Spring Thaw may be a bit of Canadiana that we won't have to feel apologetic about, producer Howard Bateman said yesterday.
Bateman, 32, and co-producer John Uren, 33, said they have commissioned musical material by "names" such as Gordon Lightfoot, Joni Mitchell, Oscar Peterson, Boris Brott and The Band among others for the 23rd edition of the annual review which begins previews Jan. 27 at the Playhouse Theatre.
"No one had ever asked them to write for Spring Thaw before," Bateman said.
"We're bringing Spring Thaw up to date," Uren added. "Ten years ago it was fine - for 10 years ago. But it never changed."
Its outdatedness was most apparent last spring when it closed its Toronto run at the Royal Alexandra Theatre a week early after being panned critically.
Bateman and Uren acquired three years' production rights from Mavor Moore last summer and began revamping the annual review.
They scaled it down to the 500-seat Playhouse Theatre, which is more "economically viable," in Uren's words. According to Bateman, they're remodeling the theatre so that the action will take place all around the audience.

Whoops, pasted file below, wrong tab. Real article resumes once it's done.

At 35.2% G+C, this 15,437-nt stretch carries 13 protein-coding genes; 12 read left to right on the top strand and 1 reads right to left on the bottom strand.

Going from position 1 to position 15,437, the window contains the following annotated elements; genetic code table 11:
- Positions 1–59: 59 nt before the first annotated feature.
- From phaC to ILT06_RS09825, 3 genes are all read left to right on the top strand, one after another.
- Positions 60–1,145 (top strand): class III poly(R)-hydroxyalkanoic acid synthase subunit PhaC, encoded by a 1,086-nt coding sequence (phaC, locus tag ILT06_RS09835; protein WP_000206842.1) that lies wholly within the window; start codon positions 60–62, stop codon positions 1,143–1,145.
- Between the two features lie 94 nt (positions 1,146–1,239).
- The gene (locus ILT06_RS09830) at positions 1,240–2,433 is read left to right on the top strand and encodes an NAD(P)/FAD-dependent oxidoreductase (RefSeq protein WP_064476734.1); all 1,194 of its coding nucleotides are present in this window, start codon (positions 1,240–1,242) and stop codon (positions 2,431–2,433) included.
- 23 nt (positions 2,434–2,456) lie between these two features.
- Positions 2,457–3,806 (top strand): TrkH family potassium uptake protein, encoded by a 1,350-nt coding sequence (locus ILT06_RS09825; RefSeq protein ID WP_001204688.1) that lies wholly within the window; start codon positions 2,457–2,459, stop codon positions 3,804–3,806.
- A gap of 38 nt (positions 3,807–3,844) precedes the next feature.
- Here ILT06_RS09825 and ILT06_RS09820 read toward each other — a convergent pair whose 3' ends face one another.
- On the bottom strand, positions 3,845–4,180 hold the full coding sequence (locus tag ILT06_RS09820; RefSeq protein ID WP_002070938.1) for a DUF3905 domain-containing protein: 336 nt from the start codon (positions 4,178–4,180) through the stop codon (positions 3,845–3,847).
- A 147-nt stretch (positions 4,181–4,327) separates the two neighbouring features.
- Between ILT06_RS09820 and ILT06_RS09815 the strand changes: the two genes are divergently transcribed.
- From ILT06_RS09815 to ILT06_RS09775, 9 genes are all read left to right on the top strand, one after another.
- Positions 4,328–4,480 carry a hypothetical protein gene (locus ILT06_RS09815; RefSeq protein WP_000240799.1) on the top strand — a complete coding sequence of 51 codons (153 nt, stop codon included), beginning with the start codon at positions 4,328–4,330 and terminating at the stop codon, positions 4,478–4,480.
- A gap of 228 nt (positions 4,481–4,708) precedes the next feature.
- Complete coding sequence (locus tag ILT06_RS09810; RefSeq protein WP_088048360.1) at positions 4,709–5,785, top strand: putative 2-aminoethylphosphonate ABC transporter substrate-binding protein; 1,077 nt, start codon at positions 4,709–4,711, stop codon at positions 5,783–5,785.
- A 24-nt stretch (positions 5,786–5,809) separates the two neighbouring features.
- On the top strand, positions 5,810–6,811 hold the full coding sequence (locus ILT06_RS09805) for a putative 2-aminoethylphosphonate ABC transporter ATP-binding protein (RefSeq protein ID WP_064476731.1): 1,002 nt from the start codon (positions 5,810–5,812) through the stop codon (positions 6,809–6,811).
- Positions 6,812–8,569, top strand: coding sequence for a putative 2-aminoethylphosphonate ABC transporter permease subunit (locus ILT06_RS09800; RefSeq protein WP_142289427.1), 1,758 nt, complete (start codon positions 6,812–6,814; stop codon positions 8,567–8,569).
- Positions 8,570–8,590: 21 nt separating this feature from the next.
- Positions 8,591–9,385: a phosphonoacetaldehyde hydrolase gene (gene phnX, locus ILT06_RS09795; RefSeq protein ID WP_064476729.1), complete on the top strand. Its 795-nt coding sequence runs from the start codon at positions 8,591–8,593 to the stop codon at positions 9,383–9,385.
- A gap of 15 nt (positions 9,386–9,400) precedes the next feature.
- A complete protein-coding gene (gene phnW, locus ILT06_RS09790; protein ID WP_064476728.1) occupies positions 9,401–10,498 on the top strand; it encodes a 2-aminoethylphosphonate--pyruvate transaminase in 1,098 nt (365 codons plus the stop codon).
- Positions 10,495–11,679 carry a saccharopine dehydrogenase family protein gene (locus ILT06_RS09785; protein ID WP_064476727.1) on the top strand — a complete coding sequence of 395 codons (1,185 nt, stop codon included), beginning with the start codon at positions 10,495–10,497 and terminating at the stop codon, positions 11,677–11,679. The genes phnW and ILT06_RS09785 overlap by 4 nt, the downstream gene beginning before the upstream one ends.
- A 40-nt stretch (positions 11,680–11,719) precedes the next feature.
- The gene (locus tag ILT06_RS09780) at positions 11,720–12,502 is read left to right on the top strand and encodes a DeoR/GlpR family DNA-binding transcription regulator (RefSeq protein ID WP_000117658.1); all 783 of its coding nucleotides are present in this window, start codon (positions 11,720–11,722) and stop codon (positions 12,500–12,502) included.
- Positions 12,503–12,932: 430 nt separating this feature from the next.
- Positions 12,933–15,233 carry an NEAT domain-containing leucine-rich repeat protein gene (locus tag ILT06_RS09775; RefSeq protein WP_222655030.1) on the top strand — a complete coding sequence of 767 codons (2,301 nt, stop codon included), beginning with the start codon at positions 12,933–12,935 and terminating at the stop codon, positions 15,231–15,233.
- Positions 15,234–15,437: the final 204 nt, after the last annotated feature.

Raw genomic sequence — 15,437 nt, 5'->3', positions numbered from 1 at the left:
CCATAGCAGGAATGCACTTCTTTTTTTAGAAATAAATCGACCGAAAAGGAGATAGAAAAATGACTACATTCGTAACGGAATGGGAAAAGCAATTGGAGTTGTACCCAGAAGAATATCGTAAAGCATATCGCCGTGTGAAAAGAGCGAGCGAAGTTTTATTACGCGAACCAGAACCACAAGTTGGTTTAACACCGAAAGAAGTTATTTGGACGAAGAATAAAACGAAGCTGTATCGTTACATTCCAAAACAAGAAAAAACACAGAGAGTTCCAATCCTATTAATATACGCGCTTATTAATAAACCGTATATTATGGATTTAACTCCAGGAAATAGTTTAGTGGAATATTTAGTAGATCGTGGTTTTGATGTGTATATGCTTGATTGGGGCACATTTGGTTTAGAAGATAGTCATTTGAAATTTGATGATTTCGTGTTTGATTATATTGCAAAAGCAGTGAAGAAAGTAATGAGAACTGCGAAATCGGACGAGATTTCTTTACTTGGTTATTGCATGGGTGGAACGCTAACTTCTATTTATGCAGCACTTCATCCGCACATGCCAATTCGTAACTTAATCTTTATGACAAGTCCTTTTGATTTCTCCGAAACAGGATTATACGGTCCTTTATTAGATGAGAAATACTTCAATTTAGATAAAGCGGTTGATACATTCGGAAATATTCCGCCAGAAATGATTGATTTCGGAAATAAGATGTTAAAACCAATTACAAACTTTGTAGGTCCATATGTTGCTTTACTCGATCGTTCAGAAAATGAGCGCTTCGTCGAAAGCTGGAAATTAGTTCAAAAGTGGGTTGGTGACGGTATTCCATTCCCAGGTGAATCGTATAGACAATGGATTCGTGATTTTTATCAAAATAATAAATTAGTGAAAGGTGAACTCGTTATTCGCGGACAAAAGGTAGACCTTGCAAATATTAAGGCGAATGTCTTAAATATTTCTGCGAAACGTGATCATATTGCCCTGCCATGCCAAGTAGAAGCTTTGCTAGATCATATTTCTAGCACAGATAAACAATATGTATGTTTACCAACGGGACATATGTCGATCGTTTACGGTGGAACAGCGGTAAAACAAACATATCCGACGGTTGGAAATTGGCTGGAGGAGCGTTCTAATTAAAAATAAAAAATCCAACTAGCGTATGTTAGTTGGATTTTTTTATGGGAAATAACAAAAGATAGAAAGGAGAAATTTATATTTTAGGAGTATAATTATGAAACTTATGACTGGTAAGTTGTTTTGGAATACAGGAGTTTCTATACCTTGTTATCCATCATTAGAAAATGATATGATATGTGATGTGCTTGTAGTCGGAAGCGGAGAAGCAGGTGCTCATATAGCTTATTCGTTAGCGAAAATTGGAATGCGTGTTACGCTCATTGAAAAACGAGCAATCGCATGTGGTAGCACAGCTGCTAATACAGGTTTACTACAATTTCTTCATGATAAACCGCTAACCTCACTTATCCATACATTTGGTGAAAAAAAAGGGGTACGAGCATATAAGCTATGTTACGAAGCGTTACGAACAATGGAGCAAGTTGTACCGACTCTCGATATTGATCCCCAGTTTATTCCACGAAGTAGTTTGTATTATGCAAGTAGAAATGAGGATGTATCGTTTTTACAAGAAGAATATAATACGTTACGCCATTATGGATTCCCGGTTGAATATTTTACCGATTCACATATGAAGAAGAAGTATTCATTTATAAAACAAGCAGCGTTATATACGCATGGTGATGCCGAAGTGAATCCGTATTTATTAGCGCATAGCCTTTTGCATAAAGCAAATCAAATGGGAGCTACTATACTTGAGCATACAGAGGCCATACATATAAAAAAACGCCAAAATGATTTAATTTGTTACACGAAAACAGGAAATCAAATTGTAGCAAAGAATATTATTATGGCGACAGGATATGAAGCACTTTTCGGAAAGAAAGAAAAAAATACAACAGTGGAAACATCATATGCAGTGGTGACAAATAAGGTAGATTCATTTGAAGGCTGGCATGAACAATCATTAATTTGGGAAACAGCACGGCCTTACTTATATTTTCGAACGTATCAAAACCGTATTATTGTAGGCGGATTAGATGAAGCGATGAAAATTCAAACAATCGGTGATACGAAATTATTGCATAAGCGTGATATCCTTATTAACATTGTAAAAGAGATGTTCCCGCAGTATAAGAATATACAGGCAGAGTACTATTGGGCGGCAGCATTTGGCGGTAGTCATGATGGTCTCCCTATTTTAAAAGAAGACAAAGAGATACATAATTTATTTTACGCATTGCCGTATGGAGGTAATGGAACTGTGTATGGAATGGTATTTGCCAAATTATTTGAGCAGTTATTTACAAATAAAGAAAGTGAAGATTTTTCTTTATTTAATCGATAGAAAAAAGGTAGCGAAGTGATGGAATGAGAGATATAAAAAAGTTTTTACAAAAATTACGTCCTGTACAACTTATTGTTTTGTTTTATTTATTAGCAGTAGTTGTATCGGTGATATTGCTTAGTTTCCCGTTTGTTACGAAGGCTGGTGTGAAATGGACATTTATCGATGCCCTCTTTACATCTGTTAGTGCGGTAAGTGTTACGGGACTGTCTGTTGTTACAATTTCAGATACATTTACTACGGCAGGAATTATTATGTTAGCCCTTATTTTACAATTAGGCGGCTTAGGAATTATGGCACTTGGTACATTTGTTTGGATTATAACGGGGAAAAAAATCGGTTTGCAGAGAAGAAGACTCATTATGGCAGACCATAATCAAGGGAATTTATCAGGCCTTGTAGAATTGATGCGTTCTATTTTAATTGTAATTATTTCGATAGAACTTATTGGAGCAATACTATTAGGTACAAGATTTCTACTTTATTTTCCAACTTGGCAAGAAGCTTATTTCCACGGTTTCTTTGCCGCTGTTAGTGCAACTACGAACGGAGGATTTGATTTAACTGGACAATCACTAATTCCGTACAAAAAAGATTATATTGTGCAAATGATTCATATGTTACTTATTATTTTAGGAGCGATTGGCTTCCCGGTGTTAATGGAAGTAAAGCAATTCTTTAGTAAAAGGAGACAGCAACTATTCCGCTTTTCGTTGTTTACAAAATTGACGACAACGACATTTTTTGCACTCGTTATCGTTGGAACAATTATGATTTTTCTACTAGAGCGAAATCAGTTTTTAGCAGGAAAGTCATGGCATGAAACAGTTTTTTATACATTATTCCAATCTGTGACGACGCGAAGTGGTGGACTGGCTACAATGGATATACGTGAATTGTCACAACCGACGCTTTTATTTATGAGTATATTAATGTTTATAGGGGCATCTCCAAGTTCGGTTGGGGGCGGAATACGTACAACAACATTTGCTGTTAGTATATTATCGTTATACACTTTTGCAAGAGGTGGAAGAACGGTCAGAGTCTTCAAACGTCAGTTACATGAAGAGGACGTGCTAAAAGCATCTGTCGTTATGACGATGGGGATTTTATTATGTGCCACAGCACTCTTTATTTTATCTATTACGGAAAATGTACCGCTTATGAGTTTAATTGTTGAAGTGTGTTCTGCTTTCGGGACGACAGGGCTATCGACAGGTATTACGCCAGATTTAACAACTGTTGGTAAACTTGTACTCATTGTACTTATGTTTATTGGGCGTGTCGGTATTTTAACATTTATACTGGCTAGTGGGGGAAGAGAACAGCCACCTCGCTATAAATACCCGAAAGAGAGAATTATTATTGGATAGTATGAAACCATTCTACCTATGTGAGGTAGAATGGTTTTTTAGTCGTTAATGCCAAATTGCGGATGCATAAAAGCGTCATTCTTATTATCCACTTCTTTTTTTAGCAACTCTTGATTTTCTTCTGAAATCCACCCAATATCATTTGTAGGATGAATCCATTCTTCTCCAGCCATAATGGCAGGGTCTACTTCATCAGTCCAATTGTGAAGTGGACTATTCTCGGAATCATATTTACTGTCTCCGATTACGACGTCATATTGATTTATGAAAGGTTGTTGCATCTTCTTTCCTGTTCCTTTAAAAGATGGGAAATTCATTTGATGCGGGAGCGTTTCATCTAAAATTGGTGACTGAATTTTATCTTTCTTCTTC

They were able to raise the money by offering 60 $1,000 shares. But, surprisingly, casting has been a problem.
Bateman said that out of over 400 people who auditioned he found only four or five who were usable - of the 10 needed. He found a local six-piece rock group, Icarus, for the show but is thinking of casting the rest of his Canadian show in New York or Chicago.
"Most of the people who showed up were amazing," he said, "totally unprepared, no idea of professionalism." He said most auditions in Toronto don't even have photographs of themselves, or if they do they want them back, whereas any aspiring actor in New York would have a trunkful of pictures."
Bateman, who also produced the long-running Jacques Brel show at the Playhouse, is planning to run Spring Thaw only for three months at the most and then taking a shot at off-Broadway in April at the Village Gate where Jacques Brel has been playing for three years.
He said this year's show would consist of fast-paced black-out skits of the Laugh-In genre.
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